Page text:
[WEB SECURITY] Hashing and entropy

Lavery, Oliver oliver at securitycompass.com
Fri Jun 20 19:12:56 EDT 2008

Yes, most definitely the best solution is to avoid the problem altogether. Storing PANs is clearly not an easy problem, but we know lot's of people out there are cobbling together solutions, and likely pass their PCI audits.

I first came across this issue several years ago doing a design review for a service that wanted to do regular monthly billing against a payment processor. Changes to the service were to require the credit card be re-entered and verified against the card on file for security purposes. Of course they wanted to store unsalted MD5 hashes of the credit card number for the verification step ... which we luckily pulled from the design. 

PCI is a good initiative, but I shudder to think how it gets enforced as it's so vague. None of the solutions suggested in the bit I quoted are much better than storing the PAN in the clear, except truncation, perhaps.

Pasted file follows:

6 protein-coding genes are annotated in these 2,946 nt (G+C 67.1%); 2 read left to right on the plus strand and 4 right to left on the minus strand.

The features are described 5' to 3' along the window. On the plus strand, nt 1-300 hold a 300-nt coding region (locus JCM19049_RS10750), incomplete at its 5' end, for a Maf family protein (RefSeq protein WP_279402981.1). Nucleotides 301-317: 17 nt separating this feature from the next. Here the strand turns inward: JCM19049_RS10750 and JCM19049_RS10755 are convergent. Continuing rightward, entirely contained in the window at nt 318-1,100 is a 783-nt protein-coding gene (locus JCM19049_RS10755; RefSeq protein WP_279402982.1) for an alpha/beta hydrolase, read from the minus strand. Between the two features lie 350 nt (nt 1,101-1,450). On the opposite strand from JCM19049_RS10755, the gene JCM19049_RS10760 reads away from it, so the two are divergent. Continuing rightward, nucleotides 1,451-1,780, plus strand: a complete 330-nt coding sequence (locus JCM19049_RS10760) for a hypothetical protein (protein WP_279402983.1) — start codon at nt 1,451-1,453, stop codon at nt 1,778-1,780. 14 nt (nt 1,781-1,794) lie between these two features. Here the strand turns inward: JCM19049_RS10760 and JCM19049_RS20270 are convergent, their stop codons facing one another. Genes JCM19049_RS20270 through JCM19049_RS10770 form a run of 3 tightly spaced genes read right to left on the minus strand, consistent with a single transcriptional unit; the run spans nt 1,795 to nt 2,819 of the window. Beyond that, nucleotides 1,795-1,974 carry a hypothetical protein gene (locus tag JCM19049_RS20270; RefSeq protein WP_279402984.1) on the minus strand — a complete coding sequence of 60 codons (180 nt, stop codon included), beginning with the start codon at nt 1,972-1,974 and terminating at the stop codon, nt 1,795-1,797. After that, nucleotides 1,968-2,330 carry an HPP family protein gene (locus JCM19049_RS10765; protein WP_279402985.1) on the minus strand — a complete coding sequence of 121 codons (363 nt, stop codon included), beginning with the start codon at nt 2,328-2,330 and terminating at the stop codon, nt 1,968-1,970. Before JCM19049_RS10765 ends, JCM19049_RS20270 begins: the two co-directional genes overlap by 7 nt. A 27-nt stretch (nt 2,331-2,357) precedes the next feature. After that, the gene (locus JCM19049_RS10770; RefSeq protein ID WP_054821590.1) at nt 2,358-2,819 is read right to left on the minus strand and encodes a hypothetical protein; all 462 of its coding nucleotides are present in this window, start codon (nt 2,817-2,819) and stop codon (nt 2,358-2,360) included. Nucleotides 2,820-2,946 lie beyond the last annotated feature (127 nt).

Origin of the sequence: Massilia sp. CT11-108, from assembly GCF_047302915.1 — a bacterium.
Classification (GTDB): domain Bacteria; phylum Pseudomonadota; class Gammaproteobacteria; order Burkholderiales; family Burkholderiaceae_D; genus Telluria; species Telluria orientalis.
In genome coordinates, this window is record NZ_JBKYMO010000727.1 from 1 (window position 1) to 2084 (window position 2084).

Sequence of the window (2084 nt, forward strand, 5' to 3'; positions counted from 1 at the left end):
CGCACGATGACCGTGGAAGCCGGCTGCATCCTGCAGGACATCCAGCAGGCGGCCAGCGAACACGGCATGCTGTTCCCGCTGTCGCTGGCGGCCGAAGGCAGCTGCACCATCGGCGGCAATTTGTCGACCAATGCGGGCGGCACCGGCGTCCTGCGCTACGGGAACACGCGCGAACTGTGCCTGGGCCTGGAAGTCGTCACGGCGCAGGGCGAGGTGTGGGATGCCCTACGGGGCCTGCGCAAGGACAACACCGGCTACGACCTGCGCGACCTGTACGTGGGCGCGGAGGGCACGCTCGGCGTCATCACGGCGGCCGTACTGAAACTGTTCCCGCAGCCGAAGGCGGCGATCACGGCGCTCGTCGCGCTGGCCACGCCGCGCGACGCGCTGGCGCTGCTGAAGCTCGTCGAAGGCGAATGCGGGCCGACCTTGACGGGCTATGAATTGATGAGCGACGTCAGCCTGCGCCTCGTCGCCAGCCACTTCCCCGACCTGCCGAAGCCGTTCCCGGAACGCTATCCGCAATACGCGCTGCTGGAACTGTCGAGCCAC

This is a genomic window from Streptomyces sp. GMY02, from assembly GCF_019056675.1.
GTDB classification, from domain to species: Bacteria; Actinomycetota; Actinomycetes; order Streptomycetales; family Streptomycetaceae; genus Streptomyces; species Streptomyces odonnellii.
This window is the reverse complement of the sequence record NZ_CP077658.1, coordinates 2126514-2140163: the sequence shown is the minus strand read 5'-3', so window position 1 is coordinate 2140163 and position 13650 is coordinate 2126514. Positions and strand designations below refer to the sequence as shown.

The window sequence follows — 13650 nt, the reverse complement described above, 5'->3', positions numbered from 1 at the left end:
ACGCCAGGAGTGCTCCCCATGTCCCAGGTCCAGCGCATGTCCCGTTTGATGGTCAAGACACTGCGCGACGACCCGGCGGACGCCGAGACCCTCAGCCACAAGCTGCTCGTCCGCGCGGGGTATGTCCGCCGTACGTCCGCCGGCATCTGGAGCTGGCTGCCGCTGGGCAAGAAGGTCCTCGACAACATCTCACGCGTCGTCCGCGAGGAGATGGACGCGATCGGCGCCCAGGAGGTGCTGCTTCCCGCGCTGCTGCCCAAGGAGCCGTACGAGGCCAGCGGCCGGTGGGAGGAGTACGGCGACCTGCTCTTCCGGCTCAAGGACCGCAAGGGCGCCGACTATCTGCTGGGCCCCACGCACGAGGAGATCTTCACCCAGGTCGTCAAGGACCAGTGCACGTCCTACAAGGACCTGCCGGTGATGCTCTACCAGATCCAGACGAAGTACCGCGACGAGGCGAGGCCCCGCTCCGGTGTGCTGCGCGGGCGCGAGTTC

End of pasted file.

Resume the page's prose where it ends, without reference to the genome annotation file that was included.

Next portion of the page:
(I'm not sure how "index tokens and pads" is meant to be interpreted, but if it means one time pads, it actually might be a pretty good option)

-----Original Message-----
From: Martin O'Neal [mailto:martin.oneal at corsaire.com]
Sent: Fri 20/06/2008 17:33
To: Lavery, Oliver; Glenn.Everhart at chase.com; aksecurity at gmail.com; nhoyle at hoyletech.com
Cc: websecurity at webappsec.org
Subject: RE: [WEB SECURITY] Hashing and entropy

I've provided some crypto guidance for a couple of UK high street
retailers PCI projects, and the general rule is that the right solution
is based mostly on context, and what you actually want to do with the
PAN (or a derivative of it).  No one size fits all.  

As a first port of call though, only keep the data you absolutely must
keep, and only for as long as you need to.  Many people use the PAN as a
key for marketing or purchase history, which is just isn't suitable for.
If you can ruthelessly remove PCI data, then you reduce the problem
(often by several orders of magnitude).

For example, many merchant services will wrap the whole CC handling
process for you.  Which means that you should never have to store any
PCI related data at all; you hold it transiently whilst the transaction
is authorised, and then you store the transaction reference, and destroy
the PAN/CVV etc.


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